The Brother LS2125i is a popular, entry-level unit that can handle a range of everyday tasks. You can choose between zigzag and stretch, for instance, and operate the model as either flat bed or free arm. The buttonhole foot creates custom sizes in only four steps.
  • accessory pouch with twin needle
  • great value for the price
  • light and easy to move
Brand Brother LS2125i
Model pending
Weight pending
Rating 4.9 / 5.0

2. Brother XR3774

Both newbies and adept sewers can appreciate the easy-to-use Brother XR3774, with its 37 integrated stitches that are a breeze to select. It comes with eight feet and a built-in free arm, making it the versatile, economical choice.
  • helpful instructional dvd
  • one-step buttonholer
  • drop-in bobbin gives even stitches
Brand Brother Sewing
Model XR3774
Weight 19.5 pounds
Rating 4.9 / 5.0

1. Brother CS6000i

The Brother CS6000i may be priced affordably, but the company spared no effort in packing this versatile machine with features, including 60 built-in stitches, an oversized detachable table, one-step buttonholes, a backlit LCD, and so much more.
  • excellent choice for quilters
  • english-spanish instruction manual
  • 25-year limited warranty
Brand Brother Sewing
Model CS6000I
Weight 17.4 pounds
Rating 4.6 / 5.0

A Brief History Of Sewing

Sewing has been an integral aspect of human life for almost as long as there have been humans. Archaeologists have discovered bone needles dating back to the Gravettian period roughly 25,000 years ago. More than likely, humans were sewing long before that time, we just haven't yet found the evidence. It is believed ancient homo sapiens used these bone needles for sewing furs together to keep warm and to create decorative patterns in textiles. Without the ability to sew, it most likely would not have been possible for humankind to settle in some of the cooler regions of the world after the last Ice Age.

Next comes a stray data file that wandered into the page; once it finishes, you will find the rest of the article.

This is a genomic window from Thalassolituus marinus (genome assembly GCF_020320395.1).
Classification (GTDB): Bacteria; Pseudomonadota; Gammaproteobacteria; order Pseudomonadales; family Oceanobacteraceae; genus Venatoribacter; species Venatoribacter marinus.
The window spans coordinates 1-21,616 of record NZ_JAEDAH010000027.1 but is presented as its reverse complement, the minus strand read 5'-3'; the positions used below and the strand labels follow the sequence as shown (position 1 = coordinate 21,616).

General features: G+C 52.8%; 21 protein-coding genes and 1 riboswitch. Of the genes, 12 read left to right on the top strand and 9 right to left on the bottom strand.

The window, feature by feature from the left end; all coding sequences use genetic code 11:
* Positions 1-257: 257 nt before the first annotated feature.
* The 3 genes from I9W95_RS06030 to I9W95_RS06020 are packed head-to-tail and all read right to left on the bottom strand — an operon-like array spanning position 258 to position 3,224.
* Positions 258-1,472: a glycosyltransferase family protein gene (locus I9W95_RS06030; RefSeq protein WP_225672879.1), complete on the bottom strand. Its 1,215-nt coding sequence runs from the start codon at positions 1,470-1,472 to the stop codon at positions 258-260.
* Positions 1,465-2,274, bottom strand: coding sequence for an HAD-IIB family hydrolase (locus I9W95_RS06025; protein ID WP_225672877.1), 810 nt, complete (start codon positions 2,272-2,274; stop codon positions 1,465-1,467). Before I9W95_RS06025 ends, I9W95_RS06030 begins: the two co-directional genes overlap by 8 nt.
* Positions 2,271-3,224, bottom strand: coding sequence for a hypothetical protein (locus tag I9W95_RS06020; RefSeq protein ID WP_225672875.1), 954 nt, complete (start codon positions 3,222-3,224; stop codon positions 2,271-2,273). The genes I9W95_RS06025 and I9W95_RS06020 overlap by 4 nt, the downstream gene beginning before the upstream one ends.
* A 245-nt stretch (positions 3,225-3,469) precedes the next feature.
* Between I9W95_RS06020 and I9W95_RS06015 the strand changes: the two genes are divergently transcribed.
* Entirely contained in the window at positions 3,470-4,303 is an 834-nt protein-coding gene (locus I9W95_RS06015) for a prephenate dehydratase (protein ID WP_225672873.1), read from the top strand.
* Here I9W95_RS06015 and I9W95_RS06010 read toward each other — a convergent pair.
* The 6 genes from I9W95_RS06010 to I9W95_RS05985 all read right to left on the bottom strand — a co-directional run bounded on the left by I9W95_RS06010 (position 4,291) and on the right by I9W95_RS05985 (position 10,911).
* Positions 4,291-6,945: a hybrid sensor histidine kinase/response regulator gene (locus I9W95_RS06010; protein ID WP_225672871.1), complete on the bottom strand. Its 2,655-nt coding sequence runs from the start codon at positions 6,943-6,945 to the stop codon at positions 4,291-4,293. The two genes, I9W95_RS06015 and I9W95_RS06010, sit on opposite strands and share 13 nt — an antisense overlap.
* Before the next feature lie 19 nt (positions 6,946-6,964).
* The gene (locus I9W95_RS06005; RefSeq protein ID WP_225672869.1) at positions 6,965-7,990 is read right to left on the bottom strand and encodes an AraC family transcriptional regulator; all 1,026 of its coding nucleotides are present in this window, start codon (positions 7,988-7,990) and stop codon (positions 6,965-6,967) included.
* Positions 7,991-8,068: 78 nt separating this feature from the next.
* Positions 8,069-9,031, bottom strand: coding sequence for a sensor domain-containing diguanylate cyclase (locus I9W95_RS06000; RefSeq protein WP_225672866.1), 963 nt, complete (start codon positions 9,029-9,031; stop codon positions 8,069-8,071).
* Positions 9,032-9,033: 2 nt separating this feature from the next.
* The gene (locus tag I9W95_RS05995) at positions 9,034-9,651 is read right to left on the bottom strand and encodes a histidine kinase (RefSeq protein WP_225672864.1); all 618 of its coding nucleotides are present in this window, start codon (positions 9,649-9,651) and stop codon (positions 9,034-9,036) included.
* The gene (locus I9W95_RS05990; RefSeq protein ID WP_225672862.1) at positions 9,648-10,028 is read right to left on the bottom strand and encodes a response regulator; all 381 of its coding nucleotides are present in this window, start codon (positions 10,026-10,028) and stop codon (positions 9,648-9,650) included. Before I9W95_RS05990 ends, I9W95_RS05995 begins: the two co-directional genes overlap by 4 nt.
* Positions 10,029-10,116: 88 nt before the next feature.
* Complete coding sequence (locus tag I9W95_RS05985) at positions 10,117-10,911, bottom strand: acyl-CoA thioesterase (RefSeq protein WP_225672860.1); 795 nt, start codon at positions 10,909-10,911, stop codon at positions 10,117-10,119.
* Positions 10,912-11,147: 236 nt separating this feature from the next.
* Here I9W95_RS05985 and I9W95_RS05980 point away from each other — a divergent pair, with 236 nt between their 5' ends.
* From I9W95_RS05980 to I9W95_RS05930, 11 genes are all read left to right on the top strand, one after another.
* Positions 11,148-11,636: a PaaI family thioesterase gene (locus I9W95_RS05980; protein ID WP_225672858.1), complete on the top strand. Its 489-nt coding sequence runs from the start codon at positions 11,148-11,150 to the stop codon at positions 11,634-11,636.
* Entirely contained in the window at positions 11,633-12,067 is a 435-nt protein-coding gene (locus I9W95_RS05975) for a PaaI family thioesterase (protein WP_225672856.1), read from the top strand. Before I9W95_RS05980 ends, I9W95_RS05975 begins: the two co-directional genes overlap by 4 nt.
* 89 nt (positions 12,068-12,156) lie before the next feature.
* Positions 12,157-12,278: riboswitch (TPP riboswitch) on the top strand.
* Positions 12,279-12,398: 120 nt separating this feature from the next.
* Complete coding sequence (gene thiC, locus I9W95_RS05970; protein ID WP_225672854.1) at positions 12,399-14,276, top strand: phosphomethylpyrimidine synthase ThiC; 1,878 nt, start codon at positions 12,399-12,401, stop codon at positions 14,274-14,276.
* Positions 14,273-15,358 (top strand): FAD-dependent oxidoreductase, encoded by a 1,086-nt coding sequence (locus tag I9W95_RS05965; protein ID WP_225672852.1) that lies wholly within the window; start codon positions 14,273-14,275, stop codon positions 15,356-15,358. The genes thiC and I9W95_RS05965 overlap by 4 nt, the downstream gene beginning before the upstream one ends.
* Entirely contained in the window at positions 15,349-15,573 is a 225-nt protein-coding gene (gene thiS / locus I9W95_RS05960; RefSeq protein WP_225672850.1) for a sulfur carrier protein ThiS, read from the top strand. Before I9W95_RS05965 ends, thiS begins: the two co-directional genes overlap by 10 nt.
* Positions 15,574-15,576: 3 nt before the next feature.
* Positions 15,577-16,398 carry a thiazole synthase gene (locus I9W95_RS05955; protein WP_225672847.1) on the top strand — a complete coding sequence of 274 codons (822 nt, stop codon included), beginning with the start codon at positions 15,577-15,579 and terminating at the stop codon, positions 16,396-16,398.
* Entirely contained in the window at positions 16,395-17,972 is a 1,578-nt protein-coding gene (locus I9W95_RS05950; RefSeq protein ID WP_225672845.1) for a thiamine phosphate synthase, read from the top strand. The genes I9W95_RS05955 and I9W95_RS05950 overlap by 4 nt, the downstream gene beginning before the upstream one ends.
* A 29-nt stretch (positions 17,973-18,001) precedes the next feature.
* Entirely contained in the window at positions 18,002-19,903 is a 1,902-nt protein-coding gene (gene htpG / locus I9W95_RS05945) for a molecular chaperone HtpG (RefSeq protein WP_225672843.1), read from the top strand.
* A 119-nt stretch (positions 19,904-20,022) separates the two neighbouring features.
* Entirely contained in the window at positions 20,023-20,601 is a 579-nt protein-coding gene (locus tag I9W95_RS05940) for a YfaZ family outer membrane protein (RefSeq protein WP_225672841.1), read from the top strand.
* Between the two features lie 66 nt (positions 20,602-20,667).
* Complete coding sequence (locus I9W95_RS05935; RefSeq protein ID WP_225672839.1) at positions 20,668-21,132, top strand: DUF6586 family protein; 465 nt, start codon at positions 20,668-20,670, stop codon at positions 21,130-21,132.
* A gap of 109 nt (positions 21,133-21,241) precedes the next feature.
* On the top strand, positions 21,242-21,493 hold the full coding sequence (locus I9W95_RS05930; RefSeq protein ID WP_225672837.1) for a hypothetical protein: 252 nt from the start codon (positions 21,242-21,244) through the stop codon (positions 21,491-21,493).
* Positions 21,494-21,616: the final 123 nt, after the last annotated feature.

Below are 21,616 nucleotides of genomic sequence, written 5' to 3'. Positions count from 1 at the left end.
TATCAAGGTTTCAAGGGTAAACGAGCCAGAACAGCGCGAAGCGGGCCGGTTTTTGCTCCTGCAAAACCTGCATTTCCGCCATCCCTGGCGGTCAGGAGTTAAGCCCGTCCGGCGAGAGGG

In 7,000 B.C.E., Armenians started to produce copper needles as humankind developed better metalworking skills. Man created the first bronze needles sometime around 2,000 B.C.E., and most historians believe that it was the Germans who developed the first iron sewing needle in the 3rd century B.C.E.

Charles Fredrick Weisenthal obtained the first mechanical sewing machine patent in 1755, which incorporated a double-pointed needle. His machine could only produce crude, very loose stitches, which made it unfeasible for use in actual clothing production. For this reason, it is hard to consider him the inventor of the sewing machine. It was Thomas Saint, an English cabinet maker, who actually built the first fully-functioning sewing machine in 1790, which he also patented. It actually contained many of the same features as modern day sewing machines, such as a tensioning system and an overhead arm.

Seeing the commercial potential of a mechanical sewing machine, many inventors tried to replicate or improve upon Saint's creation, with the most notable being Barthélemy Thimonnier, a French tailor. In 1829, he invented a machine that was capable of producing embroidery-style chain stitches, which he patented in 1830. He went on to open the world's first commercial clothing manufacturing company that used mechanical sewing machines. It was, of course quickly replicated by many other clothing manufacturers.

It wasn't until the 1860s, that consumers started to purchase mechanical sewing machines for home use. In 1889, the Singer Sewing Corporation created the electric sewing machine, and they are still a major player in the industry to this day. Over the last 100 years, there have been a number of small improvements to sewing machines to make them better, more efficient, and more compact, but the basic principle in how they work hasn't changed much.